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Raw Carrots: A Superfood for Pediatric Dental Health

Heap of ripe carrots.
Good oral hygiene habits may be hard to teach to some children. And parents must teach them not only to eat healthy foods but also to eat foods that support their dental health.
Carrots provide one of the best dental-health boosts possible but may be hard for some kids to handle. Therefore, parents must understand why carrots are so healthy and then find ways to get their children to love them. Thankfully, multiple preparation methods are available to make carrots more palpable for a child's diet so that they can receive these benefits more easily. 
How Carrots Help With Oral Health
Many dental experts state that carrots - and other hard, raw vegetables - are nearly as good as a toothbrush when it comes to cleaning teeth. Fresh and crunchy carrots provide a naturally abrasive texture that rubs against your teeth and breaks apart plaque, food particles, and bacteria. Carrots also stimulate the release of saliva, which helps to eliminate a large number of oral bacteria that brushing may miss. 
Even better, carrots contain nutrients known as keratins. Keratins provide many health benefits, notably a boost to your fight against dental decay. Parents concerned about dental decay can give each child a handful of raw carrots as a snack between supper and bedtime and, combined with before-bed brushing, protect their teeth from severe cavities. 
Why Cooked Carrots Don't Have the Same Effect
Cooked carrots may be easier than raw carrots for many children to eat. When cooked, carrots are tender, more comfortable to chew, and possibly flavored with butter. However, cooked carrots don't provide the same protective effect for a child's dental health.
First, the cooking process leaches nutrients, including the keratin that protects dental health. Second, cooked carrots lack the crunchy texture that makes raw carrots a great defense against plaque and bacteria. Thankfully, a transition to raw carrots from cooked carrots is possible by adding tastier - but still healthy - foods to their preparation.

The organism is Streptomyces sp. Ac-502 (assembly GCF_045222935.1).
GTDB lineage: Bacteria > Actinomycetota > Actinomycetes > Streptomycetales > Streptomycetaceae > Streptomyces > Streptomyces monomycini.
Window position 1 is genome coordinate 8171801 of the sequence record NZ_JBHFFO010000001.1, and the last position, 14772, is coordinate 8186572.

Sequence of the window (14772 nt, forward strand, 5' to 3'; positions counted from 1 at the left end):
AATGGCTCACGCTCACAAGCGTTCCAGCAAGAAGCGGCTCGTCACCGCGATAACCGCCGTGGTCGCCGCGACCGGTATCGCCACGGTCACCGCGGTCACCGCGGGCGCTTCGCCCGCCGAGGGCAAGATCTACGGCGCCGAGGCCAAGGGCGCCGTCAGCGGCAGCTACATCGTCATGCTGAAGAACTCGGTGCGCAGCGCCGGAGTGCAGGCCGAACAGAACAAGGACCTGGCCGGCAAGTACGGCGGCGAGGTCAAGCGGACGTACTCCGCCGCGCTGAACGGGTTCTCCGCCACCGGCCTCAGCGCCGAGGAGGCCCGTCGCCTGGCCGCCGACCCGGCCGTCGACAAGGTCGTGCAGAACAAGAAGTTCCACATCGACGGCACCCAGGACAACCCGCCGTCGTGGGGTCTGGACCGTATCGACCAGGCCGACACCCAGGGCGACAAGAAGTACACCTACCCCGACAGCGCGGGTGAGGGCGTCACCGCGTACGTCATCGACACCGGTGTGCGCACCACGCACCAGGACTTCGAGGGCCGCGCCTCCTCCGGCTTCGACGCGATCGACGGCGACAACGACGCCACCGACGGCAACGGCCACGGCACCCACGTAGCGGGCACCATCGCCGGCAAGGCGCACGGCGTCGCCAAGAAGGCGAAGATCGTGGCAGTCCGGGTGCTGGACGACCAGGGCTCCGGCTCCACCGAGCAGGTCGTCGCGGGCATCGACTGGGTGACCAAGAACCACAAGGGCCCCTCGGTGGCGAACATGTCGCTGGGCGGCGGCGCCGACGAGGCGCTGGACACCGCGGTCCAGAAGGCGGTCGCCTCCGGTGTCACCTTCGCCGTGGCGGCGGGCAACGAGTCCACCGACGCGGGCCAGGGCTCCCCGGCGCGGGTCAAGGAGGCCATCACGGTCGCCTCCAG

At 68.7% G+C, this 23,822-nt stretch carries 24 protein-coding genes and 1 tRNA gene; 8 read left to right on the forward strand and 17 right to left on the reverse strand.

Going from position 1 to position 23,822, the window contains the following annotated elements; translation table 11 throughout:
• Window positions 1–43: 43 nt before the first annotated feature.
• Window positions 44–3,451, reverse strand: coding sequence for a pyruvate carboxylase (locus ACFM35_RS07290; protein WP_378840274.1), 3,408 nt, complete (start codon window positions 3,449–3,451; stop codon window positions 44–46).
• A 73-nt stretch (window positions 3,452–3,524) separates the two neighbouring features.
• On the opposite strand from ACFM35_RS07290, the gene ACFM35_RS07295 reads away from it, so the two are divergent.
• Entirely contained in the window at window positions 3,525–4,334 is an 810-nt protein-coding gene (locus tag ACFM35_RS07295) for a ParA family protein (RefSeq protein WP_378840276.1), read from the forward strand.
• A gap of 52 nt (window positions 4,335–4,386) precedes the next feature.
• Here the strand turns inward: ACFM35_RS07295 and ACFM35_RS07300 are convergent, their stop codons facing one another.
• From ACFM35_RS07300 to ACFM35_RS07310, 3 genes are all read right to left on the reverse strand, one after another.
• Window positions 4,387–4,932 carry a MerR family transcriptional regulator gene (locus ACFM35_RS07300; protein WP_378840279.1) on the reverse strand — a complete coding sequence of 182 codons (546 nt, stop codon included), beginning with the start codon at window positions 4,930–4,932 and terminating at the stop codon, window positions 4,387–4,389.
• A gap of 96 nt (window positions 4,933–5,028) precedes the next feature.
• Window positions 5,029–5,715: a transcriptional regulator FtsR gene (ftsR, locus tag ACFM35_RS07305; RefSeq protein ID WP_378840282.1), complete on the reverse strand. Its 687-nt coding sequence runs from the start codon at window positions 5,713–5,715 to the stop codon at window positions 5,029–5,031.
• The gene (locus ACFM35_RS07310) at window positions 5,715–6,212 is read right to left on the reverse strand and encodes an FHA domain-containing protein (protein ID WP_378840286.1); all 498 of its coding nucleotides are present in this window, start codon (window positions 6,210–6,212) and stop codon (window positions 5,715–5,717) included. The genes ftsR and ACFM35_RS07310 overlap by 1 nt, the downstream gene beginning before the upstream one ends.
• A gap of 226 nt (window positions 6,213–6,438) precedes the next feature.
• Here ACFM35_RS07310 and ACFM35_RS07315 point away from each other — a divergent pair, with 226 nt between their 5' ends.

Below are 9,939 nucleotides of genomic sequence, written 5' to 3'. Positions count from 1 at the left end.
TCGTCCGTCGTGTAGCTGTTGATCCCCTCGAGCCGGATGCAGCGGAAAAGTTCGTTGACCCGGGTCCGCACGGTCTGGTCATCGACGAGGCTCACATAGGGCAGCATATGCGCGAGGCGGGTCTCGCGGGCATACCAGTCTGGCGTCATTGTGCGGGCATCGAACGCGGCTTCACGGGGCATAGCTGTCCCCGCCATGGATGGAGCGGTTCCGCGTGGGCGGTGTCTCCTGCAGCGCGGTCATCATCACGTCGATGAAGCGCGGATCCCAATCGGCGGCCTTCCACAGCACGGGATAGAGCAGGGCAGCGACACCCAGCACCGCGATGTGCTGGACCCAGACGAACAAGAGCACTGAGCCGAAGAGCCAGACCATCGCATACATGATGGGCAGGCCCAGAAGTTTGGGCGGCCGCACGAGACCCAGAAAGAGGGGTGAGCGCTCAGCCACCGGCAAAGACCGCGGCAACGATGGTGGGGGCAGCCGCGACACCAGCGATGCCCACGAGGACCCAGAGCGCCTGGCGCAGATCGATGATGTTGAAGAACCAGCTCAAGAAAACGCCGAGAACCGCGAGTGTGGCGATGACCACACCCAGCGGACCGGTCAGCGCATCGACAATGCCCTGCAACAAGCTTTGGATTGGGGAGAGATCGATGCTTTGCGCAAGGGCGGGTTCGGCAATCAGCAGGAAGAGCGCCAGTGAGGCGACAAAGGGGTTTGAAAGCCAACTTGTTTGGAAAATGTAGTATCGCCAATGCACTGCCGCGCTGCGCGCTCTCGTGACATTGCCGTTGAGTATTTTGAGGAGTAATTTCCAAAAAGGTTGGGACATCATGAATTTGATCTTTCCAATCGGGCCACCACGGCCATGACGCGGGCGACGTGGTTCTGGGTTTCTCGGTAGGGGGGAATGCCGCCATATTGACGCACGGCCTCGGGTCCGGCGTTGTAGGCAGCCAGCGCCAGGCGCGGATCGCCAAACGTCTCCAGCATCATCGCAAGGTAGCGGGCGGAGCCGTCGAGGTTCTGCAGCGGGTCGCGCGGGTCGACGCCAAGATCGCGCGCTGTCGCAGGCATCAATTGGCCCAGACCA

How to Acclimate Children to Raw Carrots 
Dips present children with a tastier way to eat carrots. The simplest dip is likely ranch, but it is also probably the least healthy. However, a little ranch added to raw carrots may make them more palatable for a young child. Later, parents can introduce more complex - and healthy - dips to a child's diet to transition them to raw carrots. 
Guacamole provides a taste boost as well as five milligrams of vitamin E. A guac dip will also have fewer calories per cup than ranch. Other dips to consider include high-fiber parmesan dips flavored with different types of cheese. A high-fiber Parmesan dip provides healthy doses of fiber that may improve a child's dental health and promote a stronger digestion at the same time. 
Once a child has grown used to carrots with dip, they can start eating them without dips. You may want to use an incentive program for children who struggle to eat raw carrots. For example, parents can give prizes, such as stickers or small toys, after children eat carrots without any dip.
Depending on what the prize is and how instant you need your child's gratification to be, you could give out the prizes after each helping of carrots or at the end of each day, week, or month. After enough time, a child's taste buds will acclimate and get used to the taste, and you won't need to give prizes anymore.
Parents concerned about their children eating enough teeth-friendly vegetables and other foods should contact Bay Pediatric Dentistry to learn more. Our dental experts can help to teach tips and tricks for presenting and serving carrots to children in a way that they enjoy and that can boost a child's dental health.